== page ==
Like Jeremiah, we have a God who is the Lord of the nations.  Nothing happens on this earth that is beyond his watchful eye.  It and His Word does not change, it does not fail, it tells you of a kingdom that will never fall.  It tells you how God himself has gathered you.  How he has put a hedge, a mighty fortress around you.  It’s a kingdom created not by the strength of arms or crafty politicking.  It’s a kingdom created by the Lord who can save.  The only one who can save his people, who has by the blood of Jesus saved you and me.  And it’s our purpose and privilege to Sing, Proclaim, Praise his Holy Name.  This is how God gathers and protects his people – by the proclamation of his Word.  It’s songs of praise and shouts of Joy that gather all the people of God – those from distant lands, cultures, peoples and nations.  This is how God gathers his people – by his Word!

See, I will bring them from the land of the north
and gather them from the ends of the earth.
Among them will be the blind and the lame,
expectant mothers and women in labor;
a great throng will return.

Part II: He will lead them

How do the blind and the lame travel great distances?  How does a pregnant woman, or one who is about to give birth hop on a horse or a camel or jump in a wagon and traverse a great expanse.  It’s virtually impossible for that to happen! Unless of course they have an excellent leader!

See, this is the reality of the situation that Israel was in!  They were blind, lame and vulnerable as expectant mothers, or mothers of young children. And many of them didn’t know it.  God, through the prophet Jeremiah reminds his people that he is and always has been their leader.

Jeremiah writes, “They will come with weeping; they will pray as I bring them back. I will lead them beside streams of water on a level path where they will not stumble”

Through weeping, and prayer and confessing their sins and repenting they would come back.  And what a comfort and promise that God gives to his people here!  It was a comfort to those living in the days of Jeremiah, those that felt helpless at the terrifying political climate.  Those who were scared to death of war an exile to a far-off place.  This was also a comfort to those who many, many years later – would be returning from that exile in Babylon.  That their God would lead them, that he wouldn’t let his people fall, he would keep his promises to them.  Despite the fact they were blind, lame, pregnant – he would help them, lead them care for them and restore the remnant to their rightful home!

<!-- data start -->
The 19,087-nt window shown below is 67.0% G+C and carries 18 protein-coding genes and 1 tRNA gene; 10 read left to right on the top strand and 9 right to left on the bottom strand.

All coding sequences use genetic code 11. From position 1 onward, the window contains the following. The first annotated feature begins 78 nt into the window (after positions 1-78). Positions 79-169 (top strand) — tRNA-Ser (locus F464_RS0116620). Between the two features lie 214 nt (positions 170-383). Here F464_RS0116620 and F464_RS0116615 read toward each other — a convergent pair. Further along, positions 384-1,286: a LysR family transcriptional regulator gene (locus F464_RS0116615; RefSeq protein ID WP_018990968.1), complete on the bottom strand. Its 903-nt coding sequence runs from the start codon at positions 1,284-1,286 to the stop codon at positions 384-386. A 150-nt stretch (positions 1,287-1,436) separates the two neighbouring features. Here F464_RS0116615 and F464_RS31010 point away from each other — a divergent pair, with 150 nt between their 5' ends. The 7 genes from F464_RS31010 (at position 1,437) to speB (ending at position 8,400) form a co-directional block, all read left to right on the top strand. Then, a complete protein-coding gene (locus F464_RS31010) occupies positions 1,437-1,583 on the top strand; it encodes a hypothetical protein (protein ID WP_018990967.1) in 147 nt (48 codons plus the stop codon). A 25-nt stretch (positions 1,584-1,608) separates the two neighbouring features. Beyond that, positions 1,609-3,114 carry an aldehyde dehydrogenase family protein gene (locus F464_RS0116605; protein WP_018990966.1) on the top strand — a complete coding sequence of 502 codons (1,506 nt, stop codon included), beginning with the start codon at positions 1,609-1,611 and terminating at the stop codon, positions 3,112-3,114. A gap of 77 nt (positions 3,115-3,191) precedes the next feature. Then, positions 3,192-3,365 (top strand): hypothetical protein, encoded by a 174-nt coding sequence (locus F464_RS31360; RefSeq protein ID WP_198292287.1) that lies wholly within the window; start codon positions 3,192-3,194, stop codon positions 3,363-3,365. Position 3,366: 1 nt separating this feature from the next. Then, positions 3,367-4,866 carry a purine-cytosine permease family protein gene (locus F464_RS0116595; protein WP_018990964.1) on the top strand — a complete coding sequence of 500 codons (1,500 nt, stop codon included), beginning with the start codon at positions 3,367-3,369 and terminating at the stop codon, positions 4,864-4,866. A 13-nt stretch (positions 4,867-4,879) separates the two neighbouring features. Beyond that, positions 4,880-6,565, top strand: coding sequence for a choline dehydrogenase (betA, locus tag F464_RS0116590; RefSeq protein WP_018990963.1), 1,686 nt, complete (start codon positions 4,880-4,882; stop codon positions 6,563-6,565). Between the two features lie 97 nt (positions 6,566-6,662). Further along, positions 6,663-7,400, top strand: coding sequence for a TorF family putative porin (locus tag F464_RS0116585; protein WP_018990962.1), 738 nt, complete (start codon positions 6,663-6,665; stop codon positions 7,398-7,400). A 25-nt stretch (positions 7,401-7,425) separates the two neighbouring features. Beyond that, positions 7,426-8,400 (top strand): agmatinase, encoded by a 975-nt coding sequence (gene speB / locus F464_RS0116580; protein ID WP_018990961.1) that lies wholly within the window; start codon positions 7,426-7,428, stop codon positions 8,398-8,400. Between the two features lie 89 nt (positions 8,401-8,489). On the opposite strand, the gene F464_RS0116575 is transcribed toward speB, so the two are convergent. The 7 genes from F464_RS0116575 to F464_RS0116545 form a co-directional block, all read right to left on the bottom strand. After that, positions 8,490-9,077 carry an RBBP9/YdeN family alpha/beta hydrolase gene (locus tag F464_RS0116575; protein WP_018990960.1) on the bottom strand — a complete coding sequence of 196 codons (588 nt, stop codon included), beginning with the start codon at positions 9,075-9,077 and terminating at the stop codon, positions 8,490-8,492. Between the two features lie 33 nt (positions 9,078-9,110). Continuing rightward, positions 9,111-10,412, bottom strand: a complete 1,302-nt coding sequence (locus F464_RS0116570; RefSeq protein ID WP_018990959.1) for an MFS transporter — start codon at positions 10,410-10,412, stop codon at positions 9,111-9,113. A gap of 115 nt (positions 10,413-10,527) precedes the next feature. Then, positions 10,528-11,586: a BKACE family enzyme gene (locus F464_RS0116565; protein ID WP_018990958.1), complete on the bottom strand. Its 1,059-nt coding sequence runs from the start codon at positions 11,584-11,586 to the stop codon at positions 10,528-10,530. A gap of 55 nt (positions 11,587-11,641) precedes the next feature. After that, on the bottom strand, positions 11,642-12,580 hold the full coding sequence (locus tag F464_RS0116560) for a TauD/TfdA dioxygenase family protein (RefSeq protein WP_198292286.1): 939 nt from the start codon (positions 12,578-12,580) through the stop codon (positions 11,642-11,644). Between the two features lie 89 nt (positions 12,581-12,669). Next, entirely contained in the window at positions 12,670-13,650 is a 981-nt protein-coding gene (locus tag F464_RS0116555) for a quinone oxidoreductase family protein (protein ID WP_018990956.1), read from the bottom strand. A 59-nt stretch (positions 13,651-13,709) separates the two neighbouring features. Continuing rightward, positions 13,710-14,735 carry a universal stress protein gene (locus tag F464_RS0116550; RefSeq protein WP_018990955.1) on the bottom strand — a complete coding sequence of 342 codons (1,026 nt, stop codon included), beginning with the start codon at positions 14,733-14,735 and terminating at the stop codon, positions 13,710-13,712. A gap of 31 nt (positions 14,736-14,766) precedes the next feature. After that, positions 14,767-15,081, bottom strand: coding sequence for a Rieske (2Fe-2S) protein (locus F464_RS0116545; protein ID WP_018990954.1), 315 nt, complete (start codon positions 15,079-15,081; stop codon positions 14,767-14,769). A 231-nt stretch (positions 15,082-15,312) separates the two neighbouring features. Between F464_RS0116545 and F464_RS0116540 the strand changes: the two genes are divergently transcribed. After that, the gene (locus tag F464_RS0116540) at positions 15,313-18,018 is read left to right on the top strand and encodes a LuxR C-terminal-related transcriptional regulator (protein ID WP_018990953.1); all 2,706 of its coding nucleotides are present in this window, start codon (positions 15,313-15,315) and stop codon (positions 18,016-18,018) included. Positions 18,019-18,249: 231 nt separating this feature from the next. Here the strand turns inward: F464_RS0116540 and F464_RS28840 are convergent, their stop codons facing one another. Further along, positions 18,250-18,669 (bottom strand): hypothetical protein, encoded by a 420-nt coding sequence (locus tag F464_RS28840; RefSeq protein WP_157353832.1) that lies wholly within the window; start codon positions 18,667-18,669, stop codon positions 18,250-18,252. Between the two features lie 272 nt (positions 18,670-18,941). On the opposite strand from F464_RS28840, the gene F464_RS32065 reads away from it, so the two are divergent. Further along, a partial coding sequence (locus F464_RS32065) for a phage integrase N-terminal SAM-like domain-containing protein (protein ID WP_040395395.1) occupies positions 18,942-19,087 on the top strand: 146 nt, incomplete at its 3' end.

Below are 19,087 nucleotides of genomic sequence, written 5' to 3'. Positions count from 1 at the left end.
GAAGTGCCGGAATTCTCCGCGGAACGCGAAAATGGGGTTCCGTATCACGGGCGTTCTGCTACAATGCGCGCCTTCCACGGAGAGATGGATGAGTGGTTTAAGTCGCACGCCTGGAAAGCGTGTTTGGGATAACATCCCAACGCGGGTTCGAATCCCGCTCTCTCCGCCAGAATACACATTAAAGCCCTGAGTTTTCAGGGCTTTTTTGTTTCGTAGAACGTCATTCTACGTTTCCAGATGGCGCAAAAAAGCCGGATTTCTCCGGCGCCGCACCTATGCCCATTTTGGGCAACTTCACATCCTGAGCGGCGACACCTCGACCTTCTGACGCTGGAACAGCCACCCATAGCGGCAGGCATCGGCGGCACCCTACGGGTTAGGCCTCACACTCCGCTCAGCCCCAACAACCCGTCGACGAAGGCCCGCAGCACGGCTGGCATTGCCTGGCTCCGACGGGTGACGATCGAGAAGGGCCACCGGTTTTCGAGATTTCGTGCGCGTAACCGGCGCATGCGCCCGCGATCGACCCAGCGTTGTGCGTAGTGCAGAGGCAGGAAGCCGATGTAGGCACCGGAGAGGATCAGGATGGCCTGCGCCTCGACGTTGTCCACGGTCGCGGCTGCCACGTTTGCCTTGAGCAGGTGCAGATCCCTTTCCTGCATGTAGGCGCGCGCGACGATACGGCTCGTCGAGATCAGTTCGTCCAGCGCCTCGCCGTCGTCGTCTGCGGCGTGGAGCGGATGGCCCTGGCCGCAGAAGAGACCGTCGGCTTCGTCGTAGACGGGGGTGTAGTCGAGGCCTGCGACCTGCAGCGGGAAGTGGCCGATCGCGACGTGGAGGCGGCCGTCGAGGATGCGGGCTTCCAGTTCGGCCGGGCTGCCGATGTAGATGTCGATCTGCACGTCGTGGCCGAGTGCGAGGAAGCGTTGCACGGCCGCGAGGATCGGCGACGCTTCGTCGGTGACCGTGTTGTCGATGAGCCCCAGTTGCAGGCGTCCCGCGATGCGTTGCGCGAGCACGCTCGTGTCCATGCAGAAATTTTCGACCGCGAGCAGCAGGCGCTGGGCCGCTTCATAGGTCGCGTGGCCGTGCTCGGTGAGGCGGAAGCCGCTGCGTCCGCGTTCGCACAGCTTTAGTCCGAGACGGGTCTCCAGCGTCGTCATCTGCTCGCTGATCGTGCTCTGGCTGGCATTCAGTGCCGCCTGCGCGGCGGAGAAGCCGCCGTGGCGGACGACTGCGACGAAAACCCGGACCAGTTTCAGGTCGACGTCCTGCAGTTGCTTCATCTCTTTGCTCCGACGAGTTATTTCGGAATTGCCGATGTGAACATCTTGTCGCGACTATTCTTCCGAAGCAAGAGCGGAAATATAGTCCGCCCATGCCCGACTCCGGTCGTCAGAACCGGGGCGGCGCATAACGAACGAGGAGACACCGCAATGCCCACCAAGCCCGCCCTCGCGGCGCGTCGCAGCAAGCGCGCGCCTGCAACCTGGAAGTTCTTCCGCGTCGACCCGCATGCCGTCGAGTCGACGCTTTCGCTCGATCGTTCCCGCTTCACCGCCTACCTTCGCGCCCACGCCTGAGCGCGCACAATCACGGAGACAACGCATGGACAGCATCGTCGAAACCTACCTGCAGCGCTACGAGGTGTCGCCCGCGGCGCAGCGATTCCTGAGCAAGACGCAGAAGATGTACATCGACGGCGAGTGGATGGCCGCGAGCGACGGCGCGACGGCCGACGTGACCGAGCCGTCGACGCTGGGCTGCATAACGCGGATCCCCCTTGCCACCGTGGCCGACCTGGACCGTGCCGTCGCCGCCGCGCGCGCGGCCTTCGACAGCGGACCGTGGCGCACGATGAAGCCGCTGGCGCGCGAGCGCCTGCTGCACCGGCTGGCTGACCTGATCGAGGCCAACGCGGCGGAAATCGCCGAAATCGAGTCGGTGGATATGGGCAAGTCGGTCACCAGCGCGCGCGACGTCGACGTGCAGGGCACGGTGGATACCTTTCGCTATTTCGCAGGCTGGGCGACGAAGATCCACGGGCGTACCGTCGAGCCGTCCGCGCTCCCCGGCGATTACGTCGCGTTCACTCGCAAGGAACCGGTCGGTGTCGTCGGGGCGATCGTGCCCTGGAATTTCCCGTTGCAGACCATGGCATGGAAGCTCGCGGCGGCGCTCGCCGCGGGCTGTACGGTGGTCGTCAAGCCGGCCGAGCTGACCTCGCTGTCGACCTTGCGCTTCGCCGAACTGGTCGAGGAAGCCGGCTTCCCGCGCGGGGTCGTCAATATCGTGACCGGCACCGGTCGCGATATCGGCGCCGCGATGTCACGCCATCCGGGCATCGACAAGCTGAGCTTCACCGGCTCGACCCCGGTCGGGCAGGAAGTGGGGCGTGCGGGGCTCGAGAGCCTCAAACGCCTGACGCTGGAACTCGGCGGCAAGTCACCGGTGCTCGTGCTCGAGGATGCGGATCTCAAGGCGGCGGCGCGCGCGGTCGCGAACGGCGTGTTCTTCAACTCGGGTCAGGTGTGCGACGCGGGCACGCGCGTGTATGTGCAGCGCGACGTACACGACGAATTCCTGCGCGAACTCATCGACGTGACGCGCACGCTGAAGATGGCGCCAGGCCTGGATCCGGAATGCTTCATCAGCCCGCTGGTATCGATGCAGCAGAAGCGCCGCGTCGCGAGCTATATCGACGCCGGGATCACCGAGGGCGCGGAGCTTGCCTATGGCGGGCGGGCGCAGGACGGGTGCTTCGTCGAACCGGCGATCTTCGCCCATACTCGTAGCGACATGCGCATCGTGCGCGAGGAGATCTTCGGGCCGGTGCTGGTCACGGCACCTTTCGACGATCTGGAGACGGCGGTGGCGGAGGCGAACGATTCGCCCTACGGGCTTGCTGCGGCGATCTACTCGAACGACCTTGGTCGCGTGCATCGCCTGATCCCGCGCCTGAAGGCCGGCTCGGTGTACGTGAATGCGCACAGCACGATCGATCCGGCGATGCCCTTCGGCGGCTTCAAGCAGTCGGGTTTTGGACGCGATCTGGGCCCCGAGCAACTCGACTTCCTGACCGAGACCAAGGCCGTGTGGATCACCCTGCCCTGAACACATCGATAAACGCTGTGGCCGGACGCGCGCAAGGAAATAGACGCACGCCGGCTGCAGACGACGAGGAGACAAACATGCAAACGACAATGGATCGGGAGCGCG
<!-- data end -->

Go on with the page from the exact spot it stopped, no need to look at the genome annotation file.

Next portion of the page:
We have this promise too.  That the Lord will restore the remnant of his church.  That he will lead us on.  But often times that is a difficult thing to see.  We see the degradation of Christianity in America and we shudder.  We see people leaving the church and we worry.  We see changing attitudes in our nation with regard to religion in general and wonder about the certainty of our own future.

In preparing for the sermon for today, I ran across a quote from a Lutheran pastor living in Nazi Germany during WWII.  Talk about a time of uncertainty, and worry about the church, or religion period! A time not all together different than the one Jeremiah carried out his ministry in.  This pastor’s name was Dietrich Bonhoeffer and the difficult time in which he lived gave him a unique insight into how Christ our Lord gathers, leads, builds and restores the remnant. He said:

It is not we who build. [Christ] builds the church. No man builds the church but Christ alone. Whoever is minded to build the church is surely well on the way to destroying it; for he will build a temple to idols without wishing or knowing it. We must confess—he builds. We must proclaim—he builds. We must pray to him—that he may build. We do not know his plan. We cannot see whether he is building or pulling down. It may be that the times which by human standards are times of collapse are for him the great times of construction. It may be that the times which from a human point of view are great times for the church are times when it is pulled down. It is a great comfort which Christ gives to his church: you confess, preach, bear witness to me and I alone will build where it pleases me. Do not meddle in what is my province. Do what is given to you to do well and you have done enough. But do it well. Pay no heed to views and opinions. Don’t ask for judgments. Don’t always be calculating what will happen. Don’t always be on the lookout for another refuge! Church, stay a church! But church, confess, confess, confess! Christ alone is your Lord; from his grace alone can you live as you are. Christ builds.

Christ gathers, Christ leads, Christ leads us on the straight and even path, along the streams of water of his Word.


Relatively speaking, the Church has always been small, hard pressed and troubled.  It exists in a sinful world, with “dumb” societies, or scary societies.  Like Jeremiah, like the true believers of Ancient Israel, our job isn’t to fix those things – our mission is to sing, proclaim, cry for joy because of what our God has done!  He will preserve his church, he will restore the remnant – so that it is even greater than it was before!  He will gather us and he will lead us to his holy mountain, Amen.